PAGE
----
Tên Sách: Mostly Dead Things
The celebrated New York Times Bestseller
A Best Book of the Year pick at theNew York Times, NPR, The New Yorker, TIME, Washington Post, Oprahmag.com, Thrillist, Shelf Awareness, Good Housekeeping and more.
About the Author
Kristen Arnett is a queer fiction and essay writer. She won the 2017 Coil Book Award for her debut short fiction collection, Felt in the Jaw, and was awarded Ninth Letter‘s 2015 Literary Award in Fiction. She’s a columnist for Literary Hub, and her work has either appeared or is upcoming in North American Review, the Normal School, Gulf Coast, TriQuarterly, Guernica, Electric Literature, Vol. 1 Brooklyn, Bennington Review, Tin House Flash Fridays / The Guardian, Salon, The Rumpus, and elsewhere.
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Arnett possesses all the bravery her characters dream of. There’s none of the shyness and self-consciousness of so much American fiction that masks itself as austerity. She writes comic set pieces to make you laugh, sex scenes to turn you on. The action flips from the past to the present, swimming through first love and first grief on a slick of red Kool-Aid and vodka, suntan oil and fruity lip gloss, easy and unforced. This book is my song of the summer.–Parul Sehgal
It’s darkly funny, both macabre and irreverent, and its narrator is so real that every time I stopped reading the book, I felt a tiny pull at the back of my mind, as if I’d left a good friend in the middle of a conversation.
It’s the kind of book that sneaks up on you, the kind you read until you realize you have to pee or that the light has left the room. Her writing is accessible and feels like reading a thought from your own brain you weren’t aware of thinking, tapping into experiences of adulthood and gayness and longing that you might think you were the only one to have.
The writing is subtle and meditative, with the tactile weight of dense fur . . . taxidermy can, Arnett argues, bring us closer to life . . . . Arnett, transposing the metaphor out of the horror genre, closes the distance between viewer and viewed. She takes taxidermy seriously as a craft, not just as a device; she makes it real and intimate . . . it gives readers a fresh way to think about fiction itself, which lives, or half lives, on the rippling cusp of the real.
Arnett depicts the Morton family’s struggles with tenderness and humanity, as well as streaks of deliciously black humor. Far more than just a book-length Florida Man story, Mostly Dead Things broke our hearts in the best possible way.
“More than about death, it is also a novel about intimacy and wanting what is forbidden, about childhood and family, about absent parents and absent lovers, and about the secondhand self-destruction that can be wrought by ignoring cries of the heart.”
Precisely as strange, riotous, searing, and subversive as you’d want it to be. And, yes, its humor is as dark and glinting as the black plastic eye of a taxidermy ferret. . . . [A] celebration of the strangeness of life and love and loss, all of it as murky as a Florida swamp but beautiful in its wildness.
Set in a richly rendered Florida and filled with delightfully wry prose and bracing honesty, Arnett’s novel introduces a keenly skillful author with imagination and insight to spare.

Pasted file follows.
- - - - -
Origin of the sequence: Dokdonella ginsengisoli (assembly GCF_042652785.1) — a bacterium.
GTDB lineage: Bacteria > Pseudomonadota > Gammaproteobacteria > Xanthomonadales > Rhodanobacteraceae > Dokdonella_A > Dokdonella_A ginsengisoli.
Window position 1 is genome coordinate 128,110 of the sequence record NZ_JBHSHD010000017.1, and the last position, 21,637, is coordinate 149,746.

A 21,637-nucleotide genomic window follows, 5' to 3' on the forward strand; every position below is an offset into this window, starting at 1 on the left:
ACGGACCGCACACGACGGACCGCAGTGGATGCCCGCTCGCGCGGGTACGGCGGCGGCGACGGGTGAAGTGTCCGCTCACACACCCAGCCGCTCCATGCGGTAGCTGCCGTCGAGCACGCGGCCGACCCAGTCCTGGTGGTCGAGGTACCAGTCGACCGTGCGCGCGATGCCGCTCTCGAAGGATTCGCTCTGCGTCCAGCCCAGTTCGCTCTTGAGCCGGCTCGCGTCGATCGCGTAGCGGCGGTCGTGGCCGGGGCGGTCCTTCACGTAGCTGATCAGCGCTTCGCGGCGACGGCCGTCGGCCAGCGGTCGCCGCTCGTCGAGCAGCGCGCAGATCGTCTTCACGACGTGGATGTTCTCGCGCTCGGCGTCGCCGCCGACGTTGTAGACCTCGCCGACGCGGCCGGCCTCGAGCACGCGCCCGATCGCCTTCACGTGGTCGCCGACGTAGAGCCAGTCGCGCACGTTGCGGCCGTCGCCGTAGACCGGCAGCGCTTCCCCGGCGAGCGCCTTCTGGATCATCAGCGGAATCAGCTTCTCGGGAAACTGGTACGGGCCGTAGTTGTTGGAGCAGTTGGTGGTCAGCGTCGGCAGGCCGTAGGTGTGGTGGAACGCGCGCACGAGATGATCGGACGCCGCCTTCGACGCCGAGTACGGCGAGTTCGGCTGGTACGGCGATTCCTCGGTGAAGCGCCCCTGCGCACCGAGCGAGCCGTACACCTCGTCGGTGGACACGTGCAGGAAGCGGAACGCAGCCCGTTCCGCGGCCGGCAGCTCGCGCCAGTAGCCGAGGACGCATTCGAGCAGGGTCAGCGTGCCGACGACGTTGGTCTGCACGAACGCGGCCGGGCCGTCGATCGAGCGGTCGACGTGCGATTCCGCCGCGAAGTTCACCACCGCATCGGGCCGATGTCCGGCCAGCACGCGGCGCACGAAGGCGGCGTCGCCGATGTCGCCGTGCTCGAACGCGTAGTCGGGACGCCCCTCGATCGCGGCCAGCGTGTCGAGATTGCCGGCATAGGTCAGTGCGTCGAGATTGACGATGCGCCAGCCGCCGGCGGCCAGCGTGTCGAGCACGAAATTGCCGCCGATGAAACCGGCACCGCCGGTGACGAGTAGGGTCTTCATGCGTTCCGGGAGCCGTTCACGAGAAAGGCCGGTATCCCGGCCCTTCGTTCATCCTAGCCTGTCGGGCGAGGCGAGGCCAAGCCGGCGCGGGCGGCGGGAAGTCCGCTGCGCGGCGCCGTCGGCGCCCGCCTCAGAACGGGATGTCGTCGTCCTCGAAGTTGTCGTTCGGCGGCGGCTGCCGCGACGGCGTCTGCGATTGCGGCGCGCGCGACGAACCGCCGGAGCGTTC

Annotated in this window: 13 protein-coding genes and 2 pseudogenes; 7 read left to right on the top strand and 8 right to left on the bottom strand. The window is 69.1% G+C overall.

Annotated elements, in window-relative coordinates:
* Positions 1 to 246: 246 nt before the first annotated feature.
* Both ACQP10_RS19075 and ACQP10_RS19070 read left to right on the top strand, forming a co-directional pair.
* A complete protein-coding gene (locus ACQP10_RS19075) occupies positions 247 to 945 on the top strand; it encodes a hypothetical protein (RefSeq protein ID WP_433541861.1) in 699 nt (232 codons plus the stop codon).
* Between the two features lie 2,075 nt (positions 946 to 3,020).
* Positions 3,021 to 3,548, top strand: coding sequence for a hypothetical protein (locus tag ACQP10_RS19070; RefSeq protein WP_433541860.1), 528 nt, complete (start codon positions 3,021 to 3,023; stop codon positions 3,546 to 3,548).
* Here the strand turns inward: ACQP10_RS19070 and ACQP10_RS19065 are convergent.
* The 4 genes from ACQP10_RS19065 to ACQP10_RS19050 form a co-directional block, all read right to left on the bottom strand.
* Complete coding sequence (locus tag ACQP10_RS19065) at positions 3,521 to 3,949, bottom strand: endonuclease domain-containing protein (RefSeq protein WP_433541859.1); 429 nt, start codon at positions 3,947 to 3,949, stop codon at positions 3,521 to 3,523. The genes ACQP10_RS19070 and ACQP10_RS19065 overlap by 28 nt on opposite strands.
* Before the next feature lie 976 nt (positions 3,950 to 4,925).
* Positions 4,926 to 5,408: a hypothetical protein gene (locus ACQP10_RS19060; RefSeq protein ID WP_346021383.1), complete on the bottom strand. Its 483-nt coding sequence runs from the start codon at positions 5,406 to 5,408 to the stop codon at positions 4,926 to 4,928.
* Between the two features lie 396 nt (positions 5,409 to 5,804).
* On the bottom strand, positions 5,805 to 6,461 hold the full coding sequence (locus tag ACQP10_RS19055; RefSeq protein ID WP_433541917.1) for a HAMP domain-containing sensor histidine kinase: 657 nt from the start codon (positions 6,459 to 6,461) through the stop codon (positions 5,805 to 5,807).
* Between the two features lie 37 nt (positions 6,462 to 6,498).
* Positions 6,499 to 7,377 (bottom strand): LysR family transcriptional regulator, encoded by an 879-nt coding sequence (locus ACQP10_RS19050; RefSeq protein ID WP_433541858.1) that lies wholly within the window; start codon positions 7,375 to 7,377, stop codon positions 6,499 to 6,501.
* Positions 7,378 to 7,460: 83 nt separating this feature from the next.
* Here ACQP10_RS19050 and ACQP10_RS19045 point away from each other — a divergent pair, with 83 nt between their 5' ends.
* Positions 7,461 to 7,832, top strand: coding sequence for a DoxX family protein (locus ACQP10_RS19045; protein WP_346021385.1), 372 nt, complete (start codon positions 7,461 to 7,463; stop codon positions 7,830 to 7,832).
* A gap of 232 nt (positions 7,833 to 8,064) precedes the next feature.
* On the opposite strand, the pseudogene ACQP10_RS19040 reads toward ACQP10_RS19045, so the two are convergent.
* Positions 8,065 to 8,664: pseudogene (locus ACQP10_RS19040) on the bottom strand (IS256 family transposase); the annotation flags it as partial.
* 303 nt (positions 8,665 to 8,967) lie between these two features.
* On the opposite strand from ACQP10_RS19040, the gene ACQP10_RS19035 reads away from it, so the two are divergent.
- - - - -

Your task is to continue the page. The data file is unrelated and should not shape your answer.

Arnett is a talented and original writer, and everybody paying attention to her work will be eagerly awaiting whatever else she has in store.
Hilarious, deeply morbid, and full of heart.
This slice of Sunshine State gothic has instant classic written all over it. Everything you find both weird and beautiful about Florida has been packaged up and turned into one of this year’s best debut novels.
An ambitious debut writer with extraordinary promise, Arnett brings all of Florida’s strangeness to life through the lens of a family snowed under with grief.
An incisive and peculiar study of grief. … Arnett writes about how we have to overcome our first understanding of the world in order to process it as an adult. She uses the language of taxidermy to explore the memories that ripple beneath our longest held beliefs.
A worthy addition to the new Florida canon: a highly engrossing, extremely promising, sad, and very funny first novel about sex and death.
Mostly Dead Things is very Florida, very gay, and very good… a rock-solid family novel, brightened by its eccentric milieu.
Mostly Dead Things suggests, above all else, that love is not something to be conquered, killed, skinned and mounted. It is living, and a verb. What we do for love — be it build erotic buffalo sculptures in grief-stricken homage, steal peacocks, raise someone else’s children, collect roadkill — is so much more powerful than what we think about it.
Mostly Dead Things is a phenomenal novel about family, taxidermy, and queerness. You’ll devour this bizarre, brilliant book.
Mostly Dead Things is one of the strangest and funniest and most surprising first novels I’ve ever read. A love letter to Florida and to family, to half-lit swamps and the 7/11, and to the beasts that only pretend to hold their poses inside us. In Kristen Arnett’s expert hands, taxidermy becomes a language to capture our species’ impossible and contradictory desire to be held and to be free.–Karen Russell, author of SWAMPLANDIA!
Mostly Dead Things packs messed-up families, scandalous love affairs, art, life, death and the great state of Florida into one delicious, darkly funny package. Kristen Arnett is wickedly talented and a wholly original voice–Jami Attenberg, author of ALL GROWN UP